Kingdom: Animalia Phylum: Arthropoda Class: Insecta Order: Hymenoptera Family: Halictidae Genus: AgapostemonOther Common Names: halictid bee
Approximately 9–11 mm long. These bees can be easily spotted because of their bright metallic green or blue colouration. Females are bright green all over, whereas males have a bright coloured head and thorax with a yellow-and-black striped abdomen. Females have hair-like structures, called scopae, to transport pollen on their back legs.
Similar Species: Genus Augochlora and Osmia may be confused for the Agapostemon genus because all have metallic species within the genus. However the rear edge of the thorax is flat and curved with a ridge on Agapostemon, while Augochlora is rounded and ridgeless. Osmia is broader all over and carries pollen beneath the abdomen instead of the legs.
Photo by: CWF
Tweets about "pollinators"
Range: Found across southern Canada.
Habitat: Green sweat bees can occur where there is a supply of nectar- and pollen-rich blooms and suitable nesting habitat. This is a ground-nesting bee that nests in bare soil where the ground is either flat or sloping.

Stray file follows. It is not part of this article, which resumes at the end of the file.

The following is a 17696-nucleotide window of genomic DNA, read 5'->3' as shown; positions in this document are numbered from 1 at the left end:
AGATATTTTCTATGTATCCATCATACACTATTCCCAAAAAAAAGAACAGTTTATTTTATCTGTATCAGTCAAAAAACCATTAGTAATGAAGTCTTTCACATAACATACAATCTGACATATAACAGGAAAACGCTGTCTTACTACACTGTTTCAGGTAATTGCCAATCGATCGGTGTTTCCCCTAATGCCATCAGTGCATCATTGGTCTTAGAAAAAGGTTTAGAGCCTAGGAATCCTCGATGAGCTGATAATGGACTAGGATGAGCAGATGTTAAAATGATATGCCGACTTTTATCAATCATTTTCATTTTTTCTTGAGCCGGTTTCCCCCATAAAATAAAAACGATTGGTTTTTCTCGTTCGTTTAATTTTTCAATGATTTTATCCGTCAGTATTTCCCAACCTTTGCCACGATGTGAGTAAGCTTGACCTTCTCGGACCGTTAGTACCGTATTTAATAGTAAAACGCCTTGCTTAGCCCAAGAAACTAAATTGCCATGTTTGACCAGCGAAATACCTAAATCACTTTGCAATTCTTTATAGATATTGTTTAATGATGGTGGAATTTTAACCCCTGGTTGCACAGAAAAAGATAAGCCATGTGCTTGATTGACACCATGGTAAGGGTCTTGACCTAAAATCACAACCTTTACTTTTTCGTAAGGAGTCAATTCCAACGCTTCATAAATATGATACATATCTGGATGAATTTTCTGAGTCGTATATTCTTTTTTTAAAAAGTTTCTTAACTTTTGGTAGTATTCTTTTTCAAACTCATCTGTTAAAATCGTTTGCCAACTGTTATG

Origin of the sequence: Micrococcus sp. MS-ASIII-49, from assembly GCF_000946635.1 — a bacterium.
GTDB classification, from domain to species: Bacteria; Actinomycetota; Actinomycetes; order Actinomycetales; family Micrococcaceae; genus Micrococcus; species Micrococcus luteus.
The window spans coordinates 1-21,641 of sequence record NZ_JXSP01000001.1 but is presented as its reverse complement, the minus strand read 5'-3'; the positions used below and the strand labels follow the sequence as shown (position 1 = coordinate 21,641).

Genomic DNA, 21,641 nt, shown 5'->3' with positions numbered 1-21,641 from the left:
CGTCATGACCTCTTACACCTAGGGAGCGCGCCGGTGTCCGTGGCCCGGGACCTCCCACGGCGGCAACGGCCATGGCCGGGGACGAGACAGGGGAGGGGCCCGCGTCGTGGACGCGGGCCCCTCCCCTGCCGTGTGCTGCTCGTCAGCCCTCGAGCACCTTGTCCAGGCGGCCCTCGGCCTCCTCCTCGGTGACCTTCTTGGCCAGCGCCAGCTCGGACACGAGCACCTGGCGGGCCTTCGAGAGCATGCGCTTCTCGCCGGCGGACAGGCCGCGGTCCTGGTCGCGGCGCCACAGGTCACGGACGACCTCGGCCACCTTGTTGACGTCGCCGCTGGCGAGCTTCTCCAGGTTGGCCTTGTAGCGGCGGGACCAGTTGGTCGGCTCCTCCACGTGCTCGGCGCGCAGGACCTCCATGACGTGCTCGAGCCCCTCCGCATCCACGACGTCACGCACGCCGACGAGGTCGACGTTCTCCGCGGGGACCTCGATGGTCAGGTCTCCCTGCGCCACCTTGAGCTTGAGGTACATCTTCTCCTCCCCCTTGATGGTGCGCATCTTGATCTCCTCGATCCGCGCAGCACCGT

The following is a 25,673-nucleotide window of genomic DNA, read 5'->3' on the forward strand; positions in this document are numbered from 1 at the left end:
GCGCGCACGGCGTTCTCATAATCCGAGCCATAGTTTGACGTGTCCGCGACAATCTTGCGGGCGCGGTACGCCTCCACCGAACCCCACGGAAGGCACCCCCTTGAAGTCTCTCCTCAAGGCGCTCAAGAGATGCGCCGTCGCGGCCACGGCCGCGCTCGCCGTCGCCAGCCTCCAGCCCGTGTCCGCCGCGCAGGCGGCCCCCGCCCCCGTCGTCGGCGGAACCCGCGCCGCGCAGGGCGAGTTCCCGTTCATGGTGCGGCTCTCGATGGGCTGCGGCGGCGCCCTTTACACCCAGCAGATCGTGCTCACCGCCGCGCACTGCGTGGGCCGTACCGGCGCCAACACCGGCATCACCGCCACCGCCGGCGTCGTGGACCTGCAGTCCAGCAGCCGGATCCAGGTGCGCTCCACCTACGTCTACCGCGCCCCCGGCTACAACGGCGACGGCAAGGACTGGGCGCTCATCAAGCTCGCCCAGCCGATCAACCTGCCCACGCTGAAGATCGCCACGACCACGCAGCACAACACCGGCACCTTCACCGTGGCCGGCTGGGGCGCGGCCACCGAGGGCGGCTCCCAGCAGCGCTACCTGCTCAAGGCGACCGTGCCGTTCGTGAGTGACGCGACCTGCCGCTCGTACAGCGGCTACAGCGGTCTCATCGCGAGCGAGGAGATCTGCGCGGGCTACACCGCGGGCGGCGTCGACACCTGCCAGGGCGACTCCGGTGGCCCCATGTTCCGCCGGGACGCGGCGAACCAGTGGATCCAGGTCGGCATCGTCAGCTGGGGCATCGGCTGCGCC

Diet: These bees gather pollen and nectar for themselves and their developing young from many different flowers, which their short tongues can easily access.
These are solitary bees, meaning they nest alone. They dig burrows deep in the ground to lay their eggs. Sometimes these nests are communal, where a burrow entrance is shared by group of females. Each female branches out from the entrance to create her own tunnel where she nests alone and takes care of her own young. The responsibility of guarding the main entrance is shared among the group.Primary Ecosystem Roles:
(verified February 13, 2014)
- COSEWIC: Not assessed
- Nature Serve: National rank: not available, Global rank: GNR (Not Yet Ranked)
NOTE: While these assessment organizations do their best to stay current, the process of assigning or updating a species status may take a while to reflect real life changes.Threats and What You Can Do:
The two main threats to most pollinators are habitat loss and pesticide use. Although this species is not currently at risk, you can plant native plants such as wild roses sunflowers and asters in your garden to help support green sweat bees and other pollinators.
How to know the Insects. Third Edition. Bland, Roger G.; Jaques, H.E., 1978. WCB/McGraw-Hill. United Sattes of America.
Insects: Their Natural History and Diversity. Marshall, Stephen A., 2006. Firefly Books Ltd. Richmond Hill, Ontario.
The Xerces Society Guide Attracting Native Pollinators: Protecting North America’s Bees and Butterflies. Xerces Society Guide, 2011. Storey Publishing. North Adams, Massachusetts